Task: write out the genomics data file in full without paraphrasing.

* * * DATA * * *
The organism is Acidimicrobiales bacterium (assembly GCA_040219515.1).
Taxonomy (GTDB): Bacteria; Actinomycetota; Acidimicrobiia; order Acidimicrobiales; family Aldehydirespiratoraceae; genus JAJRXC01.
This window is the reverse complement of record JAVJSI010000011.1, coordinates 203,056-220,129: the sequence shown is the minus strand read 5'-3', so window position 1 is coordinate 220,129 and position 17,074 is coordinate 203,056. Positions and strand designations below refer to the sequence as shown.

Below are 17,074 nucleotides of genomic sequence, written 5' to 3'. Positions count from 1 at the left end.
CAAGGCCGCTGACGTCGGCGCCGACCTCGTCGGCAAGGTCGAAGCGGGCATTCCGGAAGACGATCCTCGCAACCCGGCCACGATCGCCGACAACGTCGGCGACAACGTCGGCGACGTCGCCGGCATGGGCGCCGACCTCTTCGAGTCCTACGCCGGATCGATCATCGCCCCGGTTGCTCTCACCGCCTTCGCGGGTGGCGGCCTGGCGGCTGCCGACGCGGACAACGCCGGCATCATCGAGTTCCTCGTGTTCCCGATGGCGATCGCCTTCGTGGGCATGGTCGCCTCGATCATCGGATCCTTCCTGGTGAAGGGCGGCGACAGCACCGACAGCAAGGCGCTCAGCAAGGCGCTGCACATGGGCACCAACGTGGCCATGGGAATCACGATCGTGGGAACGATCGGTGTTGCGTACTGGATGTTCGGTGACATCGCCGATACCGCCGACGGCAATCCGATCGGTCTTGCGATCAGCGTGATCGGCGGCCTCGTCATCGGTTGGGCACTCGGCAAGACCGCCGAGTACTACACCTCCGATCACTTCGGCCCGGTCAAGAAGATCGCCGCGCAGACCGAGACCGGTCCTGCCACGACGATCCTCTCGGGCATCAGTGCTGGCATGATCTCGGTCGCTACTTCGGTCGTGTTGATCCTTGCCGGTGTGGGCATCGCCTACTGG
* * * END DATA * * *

The organism is Acidimicrobiales bacterium (assembly GCA_040219515.1).
Taxonomy (GTDB): Bacteria; Actinomycetota; Acidimicrobiia; order Acidimicrobiales; family Aldehydirespiratoraceae; genus JAJRXC01.
This window is the reverse complement of record JAVJSI010000011.1, coordinates 203,056-220,129: the sequence shown is the minus strand read 5'-3', so window position 1 is coordinate 220,129 and position 17,074 is coordinate 203,056. Positions and strand designations below refer to the sequence as shown.

Below are 17,074 nucleotides of genomic sequence, written 5' to 3'. Positions count from 1 at the left end.
CAAGGCCGCTGACGTCGGCGCCGACCTCGTCGGCAAGGTCGAAGCGGGCATTCCGGAAGACGATCCTCGCAACCCGGCCACGATCGCCGACAACGTCGGCGACAACGTCGGCGACGTCGCCGGCATGGGCGCCGACCTCTTCGAGTCCTACGCCGGATCGATCATCGCCCCGGTTGCTCTCACCGCCTTCGCGGGTGGCGGCCTGGCGGCTGCCGACGCGGACAACGCCGGCATCATCGAGTTCCTCGTGTTCCCGATGGCGATCGCCTTCGTGGGCATGGTCGCCTCGATCATCGGATCCTTCCTGGTGAAGGGCGGCGACAGCACCGACAGCAAGGCGCTCAGCAAGGCGCTGCACATGGGCACCAACGTGGCCATGGGAATCACGATCGTGGGAACGATCGGTGTTGCGTACTGGATGTTCGGTGACATCGCCGATACCGCCGACGGCAATCCGATCGGTCTTGCGATCAGCGTGATCGGCGGCCTCGTCATCGGTTGGGCACTCGGCAAGACCGCCGAGTACTACACCTCCGATCACTTCGGCCCGGTCAAGAAGATCGCCGCGCAGACCGAGACCGGTCCTGCCACGACGATCCTCTCGGGCATCAGTGCTGGCATGATCTCGGTCGCTACTTCGGTCGTGTTGATCCTTGCCGGTGTGGGCATCGCCTACTGG